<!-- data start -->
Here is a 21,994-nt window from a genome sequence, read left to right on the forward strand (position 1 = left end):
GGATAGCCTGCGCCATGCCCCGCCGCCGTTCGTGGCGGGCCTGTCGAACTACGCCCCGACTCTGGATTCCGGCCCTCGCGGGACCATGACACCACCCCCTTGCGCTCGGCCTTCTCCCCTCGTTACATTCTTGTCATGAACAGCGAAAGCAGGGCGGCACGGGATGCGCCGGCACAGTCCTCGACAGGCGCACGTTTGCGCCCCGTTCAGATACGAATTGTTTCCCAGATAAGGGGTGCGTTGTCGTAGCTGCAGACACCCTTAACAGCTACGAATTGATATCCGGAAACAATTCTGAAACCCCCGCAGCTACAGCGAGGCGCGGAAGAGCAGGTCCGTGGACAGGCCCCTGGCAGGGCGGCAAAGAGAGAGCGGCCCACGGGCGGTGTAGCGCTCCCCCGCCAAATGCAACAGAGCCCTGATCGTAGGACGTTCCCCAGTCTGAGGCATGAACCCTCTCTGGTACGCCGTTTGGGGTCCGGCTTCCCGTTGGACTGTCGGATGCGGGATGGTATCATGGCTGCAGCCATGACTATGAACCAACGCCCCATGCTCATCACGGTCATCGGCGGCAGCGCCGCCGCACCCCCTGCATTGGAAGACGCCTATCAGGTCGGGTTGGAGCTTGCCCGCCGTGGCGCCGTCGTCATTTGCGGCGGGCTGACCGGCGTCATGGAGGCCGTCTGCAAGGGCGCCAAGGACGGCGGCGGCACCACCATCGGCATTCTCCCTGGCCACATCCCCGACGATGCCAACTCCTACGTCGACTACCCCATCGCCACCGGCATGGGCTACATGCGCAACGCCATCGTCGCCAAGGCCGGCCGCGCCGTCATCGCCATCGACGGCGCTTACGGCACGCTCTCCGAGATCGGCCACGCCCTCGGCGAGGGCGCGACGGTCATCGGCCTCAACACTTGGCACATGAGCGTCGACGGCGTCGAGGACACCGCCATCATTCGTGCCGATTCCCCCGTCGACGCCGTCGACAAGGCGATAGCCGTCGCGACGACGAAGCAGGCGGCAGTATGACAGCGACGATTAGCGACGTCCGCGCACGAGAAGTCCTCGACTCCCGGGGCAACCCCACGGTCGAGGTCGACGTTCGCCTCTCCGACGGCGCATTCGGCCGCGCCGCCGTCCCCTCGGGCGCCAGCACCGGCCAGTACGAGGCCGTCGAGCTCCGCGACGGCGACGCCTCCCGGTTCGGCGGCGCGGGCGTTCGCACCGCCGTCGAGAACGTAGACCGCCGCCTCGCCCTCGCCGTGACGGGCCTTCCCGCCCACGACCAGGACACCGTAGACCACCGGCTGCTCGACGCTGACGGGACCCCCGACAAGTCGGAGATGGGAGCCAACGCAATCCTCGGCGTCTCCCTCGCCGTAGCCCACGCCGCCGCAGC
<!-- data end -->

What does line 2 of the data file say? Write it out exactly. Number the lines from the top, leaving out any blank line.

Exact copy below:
GGATAGCCTGCGCCATGCCCCGCCGCCGTTCGTGGCGGGCCTGTCGAACTACGCCCCGACTCTGGATTCCGGCCCTCGCGGGACCATGACACCACCCCCTTGCGCTCGGCCTTCTCCCCTCGTTACATTCTTGTCATGAACAGCGAAAGCAGGGCGGCACGGGATGCGCCGGCACAGTCCTCGACAGGCGCACGTTTGCGCCCCGTTCAGATACGAATTGTTTCCCAGATAAGGGGTGCGTTGTCGTAGCTGCAGACACCCTTAACAGCTACGAATTGATATCCGGAAACAATTCTGAAACCCCCGCAGCTACAGCGAGGCGCGGAAGAGCAGGTCCGTGGACAGGCCCCTGGCAGGGCGGCAAAGAGAGAGCGGCCCACGGGCGGTGTAGCGCTCCCCCGCCAAATGCAACAGAGCCCTGATCGTAGGACGTTCCCCAGTCTGAGGCATGAACCCTCTCTGGTACGCCGTTTGGGGTCCGGCTTCCCGTTGGACTGTCGGATGCGGGATGGTATCATGGCTGCAGCCATGACTATGAACCAACGCCCCATGCTCATCACGGTCATCGGCGGCAGCGCCGCCGCACCCCCTGCATTGGAAGACGCCTATCAGGTCGGGTTGGAGCTTGCCCGCCGTGGCGCCGTCGTCATTTGCGGCGGGCTGACCGGCGTCATGGAGGCCGTCTGCAAGGGCGCCAAGGACGGCGGCGGCACCACCATCGGCATTCTCCCTGGCCACATCCCCGACGATGCCAACTCCTACGTCGACTACCCCATCGCCACCGGCATGGGCTACATGCGCAACGCCATCGTCGCCAAGGCCGGCCGCGCCGTCATCGCCATCGACGGCGCTTACGGCACGCTCTCCGAGATCGGCCACGCCCTCGGCGAGGGCGCGACGGTCATCGGCCTCAACACTTGGCACATGAGCGTCGACGGCGTCGAGGACACCGCCATCATTCGTGCCGATTCCCCCGTCGACGCCGTCGACAAGGCGATAGCCGTCGCGACGACGAAGCAGGCGGCAGTATGACAGCGACGATTAGCGACGTCCGCGCACGAGAAGTCCTCGACTCCCGGGGCAACCCCACGGTCGAGGTCGACGTTCGCCTCTCCGACGGCGCATTCGGCCGCGCCGCCGTCCCCTCGGGCGCCAGCACCGGCCAGTACGAGGCCGTCGAGCTCCGCGACGGCGACGCCTCCCGGTTCGGCGGCGCGGGCGTTCGCACCGCCGTCGAGAACGTAGACCGCCGCCTCGCCCTCGCCGTGACGGGCCTTCCCGCCCACGACCAGGACACCGTAGACCACCGGCTGCTCGACGCTGACGGGACCCCCGACAAGTCGGAGATGGGAGCCAACGCAATCCTCGGCGTCTCCCTCGCCGTAGCCCACGCCGCCGCAGC